• Discounts and special offers
  • Subscriber-only articles and interviews
  • Breaking news and trending topics

Already a subscriber?

By signing up, you accept Moneywise's Terms of Use, Subscription Agreement, and Privacy Policy.

Not interested ?

Ashamed of debt and failure

A discussion about debt and relationships was initiated by a Baltimore woman named Jessy, who called Ramsey seeking advice about dealing with her husband. Although she’s an experienced doctor, Jessy has been staying at home in recent years to raise the kids while her husband promised to manage the family's finances by himself. However, when she noticed some of her credit card bills were not being paid in full she grew suspicious that all was not well.

Her husband eventually revealed that the family had accumulated significant debt and they would need to consider downsizing their home to stay afloat. “I just wasn’t paying attention at all and now we’re basically in trouble with debt,” she told Ramsey, holding back tears.

Hidden debt can be a strain on any relationship. Jessy said talking about the debt with her husband is difficult and she’s worried about offending or emasculating him by bringing it up. “... he wants to be the man in charge taking care of everyone,” she said.

“Well, a proper man in charge shares the burden of running the household with his wife,” Ramsey responded.

Co-host George Kamel concurred: “There’s nothing manly about secretly going into debt.”

Ramsey sympathized with the couple's struggle because his financial hardships in the 80s had a similar effect on his wife. “I felt like an idiot when I went broke,” he said. “I wasn’t an idiot, but I had done some idiot-butt stuff that caused us to go broke. And it really wasn't Sharon's fault and she was scared to death like you are. That's why the tears are so close to the top.”

To resolve the situation, Ramsey recommended having an open and honest conversation.

Need cash fast? Turn to Credible for hassle-free personal loans!

With competitive rates and transparent terms, Credible makes borrowing simple and stress-free. Whether it's for a new car, home improvement, or debt consolidation, find the perfect loan for your needs.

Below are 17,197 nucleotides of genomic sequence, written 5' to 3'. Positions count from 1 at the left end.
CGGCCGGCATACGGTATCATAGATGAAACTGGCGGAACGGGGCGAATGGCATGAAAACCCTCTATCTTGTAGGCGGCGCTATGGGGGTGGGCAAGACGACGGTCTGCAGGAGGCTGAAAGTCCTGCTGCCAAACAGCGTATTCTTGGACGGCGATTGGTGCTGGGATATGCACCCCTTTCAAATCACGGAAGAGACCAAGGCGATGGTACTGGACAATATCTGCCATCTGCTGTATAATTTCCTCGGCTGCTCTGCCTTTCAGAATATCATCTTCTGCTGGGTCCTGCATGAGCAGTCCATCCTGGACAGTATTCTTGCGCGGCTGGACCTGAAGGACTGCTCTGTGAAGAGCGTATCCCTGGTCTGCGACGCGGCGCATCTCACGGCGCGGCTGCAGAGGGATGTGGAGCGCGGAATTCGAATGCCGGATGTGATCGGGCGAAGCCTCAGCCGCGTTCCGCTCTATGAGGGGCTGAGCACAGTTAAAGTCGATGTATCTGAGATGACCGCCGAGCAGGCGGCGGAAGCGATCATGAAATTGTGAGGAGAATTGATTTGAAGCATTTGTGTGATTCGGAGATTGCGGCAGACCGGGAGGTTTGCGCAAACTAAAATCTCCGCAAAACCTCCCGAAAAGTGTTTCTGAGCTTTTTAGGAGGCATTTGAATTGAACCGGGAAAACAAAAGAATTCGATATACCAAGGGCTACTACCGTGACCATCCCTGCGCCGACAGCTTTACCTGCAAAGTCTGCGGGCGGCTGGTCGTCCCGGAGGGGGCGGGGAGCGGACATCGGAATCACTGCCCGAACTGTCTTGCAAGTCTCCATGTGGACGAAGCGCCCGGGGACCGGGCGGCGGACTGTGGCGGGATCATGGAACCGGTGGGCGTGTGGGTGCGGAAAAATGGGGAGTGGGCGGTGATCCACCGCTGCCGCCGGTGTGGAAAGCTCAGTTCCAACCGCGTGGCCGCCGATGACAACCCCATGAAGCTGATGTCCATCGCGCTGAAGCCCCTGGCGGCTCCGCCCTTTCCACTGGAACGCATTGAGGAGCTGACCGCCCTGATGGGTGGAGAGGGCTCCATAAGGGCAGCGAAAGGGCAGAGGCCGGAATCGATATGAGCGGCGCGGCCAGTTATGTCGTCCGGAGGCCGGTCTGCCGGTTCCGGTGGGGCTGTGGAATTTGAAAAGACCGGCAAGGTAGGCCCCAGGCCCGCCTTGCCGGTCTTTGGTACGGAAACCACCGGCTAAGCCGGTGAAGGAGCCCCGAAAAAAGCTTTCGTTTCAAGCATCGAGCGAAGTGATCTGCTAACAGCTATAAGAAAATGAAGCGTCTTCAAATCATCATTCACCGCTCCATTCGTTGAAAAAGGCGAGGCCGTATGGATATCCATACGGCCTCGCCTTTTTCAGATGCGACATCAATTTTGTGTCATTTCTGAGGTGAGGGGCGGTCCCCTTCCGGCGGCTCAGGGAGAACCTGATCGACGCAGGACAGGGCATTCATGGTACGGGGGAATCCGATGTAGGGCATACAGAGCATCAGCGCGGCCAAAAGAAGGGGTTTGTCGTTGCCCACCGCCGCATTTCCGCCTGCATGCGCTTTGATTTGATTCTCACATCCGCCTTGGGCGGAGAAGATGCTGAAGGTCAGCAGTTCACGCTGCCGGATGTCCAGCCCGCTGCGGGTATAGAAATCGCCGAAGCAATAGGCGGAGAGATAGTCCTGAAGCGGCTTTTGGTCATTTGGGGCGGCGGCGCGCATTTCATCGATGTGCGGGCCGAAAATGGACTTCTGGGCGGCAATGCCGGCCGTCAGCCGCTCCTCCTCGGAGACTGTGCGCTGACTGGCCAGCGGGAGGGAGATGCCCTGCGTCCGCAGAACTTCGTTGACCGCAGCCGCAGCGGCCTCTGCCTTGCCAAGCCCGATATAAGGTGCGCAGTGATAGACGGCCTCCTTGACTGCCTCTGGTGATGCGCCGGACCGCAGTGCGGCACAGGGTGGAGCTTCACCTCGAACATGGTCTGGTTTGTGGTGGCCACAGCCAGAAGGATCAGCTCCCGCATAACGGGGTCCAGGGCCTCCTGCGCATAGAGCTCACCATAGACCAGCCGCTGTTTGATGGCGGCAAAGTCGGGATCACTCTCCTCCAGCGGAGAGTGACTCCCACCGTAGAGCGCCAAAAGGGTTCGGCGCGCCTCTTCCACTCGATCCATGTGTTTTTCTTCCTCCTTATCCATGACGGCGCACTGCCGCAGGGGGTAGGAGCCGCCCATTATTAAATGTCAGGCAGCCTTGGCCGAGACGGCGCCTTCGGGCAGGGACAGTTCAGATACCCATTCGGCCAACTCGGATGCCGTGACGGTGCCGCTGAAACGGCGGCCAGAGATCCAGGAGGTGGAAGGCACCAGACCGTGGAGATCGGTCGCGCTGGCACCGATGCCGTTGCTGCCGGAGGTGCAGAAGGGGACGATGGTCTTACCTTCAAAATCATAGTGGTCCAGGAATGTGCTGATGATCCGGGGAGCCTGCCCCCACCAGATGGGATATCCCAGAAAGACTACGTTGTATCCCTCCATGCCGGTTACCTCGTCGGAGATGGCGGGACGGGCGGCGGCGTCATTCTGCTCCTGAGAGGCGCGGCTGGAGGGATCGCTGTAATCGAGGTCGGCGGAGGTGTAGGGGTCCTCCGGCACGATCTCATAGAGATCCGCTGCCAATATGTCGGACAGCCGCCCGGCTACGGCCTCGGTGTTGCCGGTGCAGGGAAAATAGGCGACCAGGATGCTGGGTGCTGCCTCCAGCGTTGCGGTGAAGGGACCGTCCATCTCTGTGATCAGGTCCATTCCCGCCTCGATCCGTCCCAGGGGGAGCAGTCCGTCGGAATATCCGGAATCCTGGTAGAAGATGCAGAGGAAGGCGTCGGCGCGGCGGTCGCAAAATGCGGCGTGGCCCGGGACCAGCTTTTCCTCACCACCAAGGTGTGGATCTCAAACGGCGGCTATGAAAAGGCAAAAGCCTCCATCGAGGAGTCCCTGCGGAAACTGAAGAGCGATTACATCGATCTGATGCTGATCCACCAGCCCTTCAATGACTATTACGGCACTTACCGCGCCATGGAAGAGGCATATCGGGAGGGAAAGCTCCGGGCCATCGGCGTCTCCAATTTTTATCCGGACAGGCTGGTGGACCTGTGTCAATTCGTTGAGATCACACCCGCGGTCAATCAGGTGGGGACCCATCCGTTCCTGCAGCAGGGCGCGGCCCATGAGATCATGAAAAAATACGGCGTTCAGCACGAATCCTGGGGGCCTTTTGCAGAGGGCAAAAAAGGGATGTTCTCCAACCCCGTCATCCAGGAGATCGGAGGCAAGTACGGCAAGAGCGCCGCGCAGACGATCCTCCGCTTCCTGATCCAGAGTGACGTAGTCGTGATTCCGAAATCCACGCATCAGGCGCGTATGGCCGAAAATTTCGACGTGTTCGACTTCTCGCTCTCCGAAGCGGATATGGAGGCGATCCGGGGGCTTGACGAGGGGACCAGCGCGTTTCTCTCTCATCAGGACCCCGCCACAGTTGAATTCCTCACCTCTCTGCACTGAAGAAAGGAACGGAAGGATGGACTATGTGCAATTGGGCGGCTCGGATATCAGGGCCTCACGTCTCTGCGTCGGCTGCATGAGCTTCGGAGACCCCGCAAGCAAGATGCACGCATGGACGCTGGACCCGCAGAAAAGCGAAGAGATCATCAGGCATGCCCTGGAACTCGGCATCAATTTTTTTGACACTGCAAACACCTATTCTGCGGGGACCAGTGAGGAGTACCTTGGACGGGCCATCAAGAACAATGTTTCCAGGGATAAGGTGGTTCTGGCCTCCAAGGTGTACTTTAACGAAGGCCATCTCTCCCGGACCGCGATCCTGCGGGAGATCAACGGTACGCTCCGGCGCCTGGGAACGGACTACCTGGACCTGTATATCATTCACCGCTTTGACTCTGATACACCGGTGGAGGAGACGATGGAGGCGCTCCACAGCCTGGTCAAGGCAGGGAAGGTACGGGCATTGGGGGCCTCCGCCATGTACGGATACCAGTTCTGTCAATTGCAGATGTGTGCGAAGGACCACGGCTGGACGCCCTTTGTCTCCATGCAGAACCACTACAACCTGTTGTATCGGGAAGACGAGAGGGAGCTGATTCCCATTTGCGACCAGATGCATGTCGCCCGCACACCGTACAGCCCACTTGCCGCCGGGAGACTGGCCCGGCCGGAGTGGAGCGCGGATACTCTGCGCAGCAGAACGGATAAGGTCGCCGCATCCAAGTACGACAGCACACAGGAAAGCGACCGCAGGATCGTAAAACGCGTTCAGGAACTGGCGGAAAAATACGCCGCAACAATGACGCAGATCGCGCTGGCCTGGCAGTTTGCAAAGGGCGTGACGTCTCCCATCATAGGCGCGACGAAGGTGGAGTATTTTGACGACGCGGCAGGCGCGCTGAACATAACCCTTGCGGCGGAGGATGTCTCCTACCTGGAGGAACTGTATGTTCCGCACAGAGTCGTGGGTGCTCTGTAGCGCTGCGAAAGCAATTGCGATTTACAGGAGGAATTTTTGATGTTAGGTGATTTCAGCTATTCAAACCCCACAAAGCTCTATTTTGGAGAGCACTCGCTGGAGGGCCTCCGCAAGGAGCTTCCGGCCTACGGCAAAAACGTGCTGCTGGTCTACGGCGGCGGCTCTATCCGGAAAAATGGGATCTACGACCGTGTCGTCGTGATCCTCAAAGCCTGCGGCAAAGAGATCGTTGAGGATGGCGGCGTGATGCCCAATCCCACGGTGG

Find the best rate for you

Relationships and household finances

Women have made great strides toward financial independence and involvement in financial planning. But there’s still some way to go.

The share of moms staying at home with kids surged from 15% in 2022 to 25% in 2023, according to a survey conducted by Motherly. Eighteen percent (18%) of mothers said they had changed jobs or left the workforce in the past year, and the top reasons cited were staying at home with children (28%) and lack of childcare (15%).

A GOBankingRates survey also found that 12% of women have partners who control the finances in their household.

Meanwhile, financial infidelity is rampant. Forty-two percent of U.S. adults living with their partners or married confessed to keeping financial secrets from their partner in a Bankrate survey. Around 55% of U.S. adults surveyed by Forbes Advisor said debt-related stress had led to a loss of trust in their relationships.

Looking ahead

Talking about financial issues and debt can be difficult. But Ramsey believes this stress can be diffused through open dialogue. He encouraged Jessy to look past their previous mistakes and attempt to create a plan to tackle their debt problem together.

He said, “This is a relationship issue. The two of you have got to sit down together and you just say ‘Look, I screwed up by dumping this whole thing on you … whatever the mess is we’re going to face it together.’”

Sponsored

This 2 Minute Move Could Knock $500/Year off Your Car Insurance in 2024

Saving money on car insurance with BestMoney is a simple way to reduce your expenses. You’ll often get the same, or even better, insurance for less than what you’re paying right now.

There’s no reason not to at least try this free service. Check out BestMoney today, and take a turn in the right direction.

Vishesh Raisinghani Freelance Writer

Vishesh Raisinghani is a freelance contributor at MoneyWise. He has been writing about financial markets and economics since 2014 - having covered family offices, private equity, real estate, cryptocurrencies, and tech stocks over that period. His work has appeared in Seeking Alpha, Motley Fool Canada, Motley Fool UK, Mergers & Acquisitions, National Post, Financial Post, and Yahoo Canada.

Disclaimer

The content provided on Moneywise is information to help users become financially literate. It is neither tax nor legal advice, is not intended to be relied upon as a forecast, research or investment advice, and is not a recommendation, offer or solicitation to buy or sell any securities or to adopt any investment strategy. Tax, investment and all other decisions should be made, as appropriate, only with guidance from a qualified professional. We make no representation or warranty of any kind, either express or implied, with respect to the data provided, the timeliness thereof, the results to be obtained by the use thereof or any other matter.